We Have Always Been Here: A Queer Muslim Memoir by Samra Habib

Grown-ups, who are supposed to protect their children, are limited by what “best” has felt like to them, based on the circumstances they grew in and the privilege they did or did not have. The lines between grown-up and child were often blurred between me and my mom. Her “best” did not look like mine; in fact, it looked like danger. It felt like surrender.

4/5 stars.
ebook, 190 pages.
Read from January 29, 2020 to February 1, 2020.

Whoop whoop! First book into the Canada Reads 2020 and its started out with a bang. This year Canada Reads brings one collection of novellas, two memoirs, and two pieces of fiction. I started with We Have Always Been Here which is one of the two memoirs heading into the debates. We Have Always Been Here will be defended by Amanda Brugel during the debates taking place from March 16-19th.

Samra spent her childhood years growing up in Pakistan in fear of religious persecution as well as the threat of a highly patriarchal society that stifled her and her family. After being sexually assaulted by a family friend her life became even more restricted. From a young age Samra had a fire in her that couldn’t be put out no matter what was thrown at her. When violence started to escalate her family was thankfully able to pack up and flee to Canada to safety. Samra and her family found themselves in a new home where they were not as affluent as they were in Pakistan. Samra struggled as a new immigrant at school and even more so with her identity as she struggled between her conservative family values and a country with a new way of life that she found immensely appealing. Samra is married and divorced, twice, before the age of 25 and goes on an exploratory journey with her own sexuality as she realises her own queerness. Still, Samra is drawn to her religion and needs to find a new way to connect with her church and her family as she blooms into her true self.

How do you find yourself when the world tells you that you don’t exist?

Samra Habib

Samra is now an advocate for the queer Muslim community with her writing and photography to help highlight and bring light to queer Muslims who have been in her situation. Samra’s writing is frank and engaging as she details the story of her life without asking for sympathy. Her journey is an empowering one and one that I didn’t want to put down. Samra embraces her queerness, femininity, and religion with grace and strength and I thoroughly enjoyed reading her memoir.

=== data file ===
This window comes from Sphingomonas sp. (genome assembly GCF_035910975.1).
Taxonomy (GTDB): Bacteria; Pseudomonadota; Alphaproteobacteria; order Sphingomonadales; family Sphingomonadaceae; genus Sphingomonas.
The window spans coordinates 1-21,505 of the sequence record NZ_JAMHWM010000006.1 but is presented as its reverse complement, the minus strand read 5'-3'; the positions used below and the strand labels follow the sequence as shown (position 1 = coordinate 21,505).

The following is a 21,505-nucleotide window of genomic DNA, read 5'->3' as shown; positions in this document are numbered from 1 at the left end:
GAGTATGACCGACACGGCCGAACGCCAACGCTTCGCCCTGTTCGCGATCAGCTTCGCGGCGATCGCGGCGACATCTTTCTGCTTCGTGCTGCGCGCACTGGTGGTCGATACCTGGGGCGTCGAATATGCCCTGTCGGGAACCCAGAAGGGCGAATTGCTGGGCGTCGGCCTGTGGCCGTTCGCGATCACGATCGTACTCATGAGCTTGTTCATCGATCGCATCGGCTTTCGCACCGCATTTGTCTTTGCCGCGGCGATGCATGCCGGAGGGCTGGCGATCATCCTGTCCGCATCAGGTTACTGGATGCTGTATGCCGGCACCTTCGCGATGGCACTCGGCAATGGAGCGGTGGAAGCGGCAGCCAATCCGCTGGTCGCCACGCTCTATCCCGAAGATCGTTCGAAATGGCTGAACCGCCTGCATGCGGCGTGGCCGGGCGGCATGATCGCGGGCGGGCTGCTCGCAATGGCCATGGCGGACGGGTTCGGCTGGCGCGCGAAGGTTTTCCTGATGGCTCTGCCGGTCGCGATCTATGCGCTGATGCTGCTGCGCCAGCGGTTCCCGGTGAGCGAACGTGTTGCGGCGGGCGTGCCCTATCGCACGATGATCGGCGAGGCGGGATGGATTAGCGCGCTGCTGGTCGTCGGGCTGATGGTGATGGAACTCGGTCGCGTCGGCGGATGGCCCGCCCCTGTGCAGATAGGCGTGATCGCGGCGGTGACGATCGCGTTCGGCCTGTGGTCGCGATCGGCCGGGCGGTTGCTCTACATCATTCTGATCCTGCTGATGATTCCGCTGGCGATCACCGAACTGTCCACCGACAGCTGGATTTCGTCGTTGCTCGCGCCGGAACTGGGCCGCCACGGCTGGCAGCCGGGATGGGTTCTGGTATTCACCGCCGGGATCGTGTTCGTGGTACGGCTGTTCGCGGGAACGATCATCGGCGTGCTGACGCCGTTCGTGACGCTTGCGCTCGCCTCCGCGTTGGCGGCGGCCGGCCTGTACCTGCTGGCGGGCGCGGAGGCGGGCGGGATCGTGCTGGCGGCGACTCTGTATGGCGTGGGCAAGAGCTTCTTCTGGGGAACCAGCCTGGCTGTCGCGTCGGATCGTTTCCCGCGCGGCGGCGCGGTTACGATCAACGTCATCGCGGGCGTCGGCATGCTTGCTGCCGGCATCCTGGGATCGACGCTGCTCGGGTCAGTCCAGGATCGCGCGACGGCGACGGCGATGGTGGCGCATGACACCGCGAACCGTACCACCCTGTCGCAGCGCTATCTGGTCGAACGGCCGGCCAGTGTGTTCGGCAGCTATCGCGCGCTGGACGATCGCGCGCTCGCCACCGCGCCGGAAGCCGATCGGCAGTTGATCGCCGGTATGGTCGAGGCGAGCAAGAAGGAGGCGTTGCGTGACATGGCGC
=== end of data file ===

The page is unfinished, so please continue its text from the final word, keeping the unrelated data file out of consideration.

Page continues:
Is this the one book to bring Canada into focus? While this is an immensely important topic we will have to wait and see what the other books bring to the table to the debates.


Valmiki’s Daughter by Shani Mootoo

This book was long listed for 2009 Giller Prize and it is easy to see why.

4/5 stars.
ebook, 410 pages.
Read from June 19, 2017 to June 23, 2017.

It’s always nice when a rewards program actually provides you with a reward you actually like! I signed up for the VIP program with Kobo since I figured I buy enough ebooks through out the year that the discount would be worth the small fee I paid to sign up. When you sign up you have the option of selecting a free book from a narrow list that they provide.  I initially browsed the list once and was thoroughly unimpressed with my options as it contained a bunch of shitty romances or self-published novels with little repute.  I left my discount code to rot in my inbox until it nearly expired. For whatever reason, I decided to give the list another look before I let it expire and it was then that I discovered this nice surprise.

Set in Trinidad and Tobago, Valmiki is a doctor and well-respected family man. He has two young daughters whom he loves deeply despite his inability to connect with them on an emotional level. The root of Valmiki’s family problems stems from his deepest secret which, is the inability to admit to himself that he is gay.  A sexuality that is still, unfortunately, seriously frowned upon in his culture. Valmiki is so confused that he actually purposely has affairs outside of his marriage with other women to try and convince and enforce his fragile masculinity. His affairs include ones with men as well but he is deeply afraid of getting too close to them despite yearning to.

Valmiki also fears for his daughter, Viveka, whom he suspects is also being gay. Viveka is an intelligent, highly independent, frustrated young woman. She is tired of being stifled by her family and societal ideas of what she should be. She wants to play volleyball and be free to wear and do what she pleases. Viveka becomes aware of her own sexuality with the arrival of Anick; a French woman who has recently come to regret her recent marriage to a local man, who also happens to be a friend to Valmiki and his family. Will Viveka follow the same torturous lifestyle as her father or will she embrace her identity and disgrace her and her family?

This book was long listed for 2009 Giller Prize and it is easy to see why.  Remarkable, yet ordinary characters in a lovely and descriptive landscape with writing that is rife with commentary on race, gender, class, and sexuality. The relationships between certain characters are stunningly beautiful and easy to get lost and wound up in. The story is highly empathetic, romantic, heartbreaking and frustrating at times, especially, if as a reader you have grown up in a culture that is more liberal with homosexuality.  While the book is a bit of slow starter, once the groundwork has been laid, this is a story that you will fully immerse yourself in and not want to put down.

I would highly recommend this book the anyone in the LGBTQ community and for those that support them.  I would also recommend this book to anyone looking for a great plot in a setting outside of Western culture or for those looking for a surprising story that will stay with you long after the book is closed.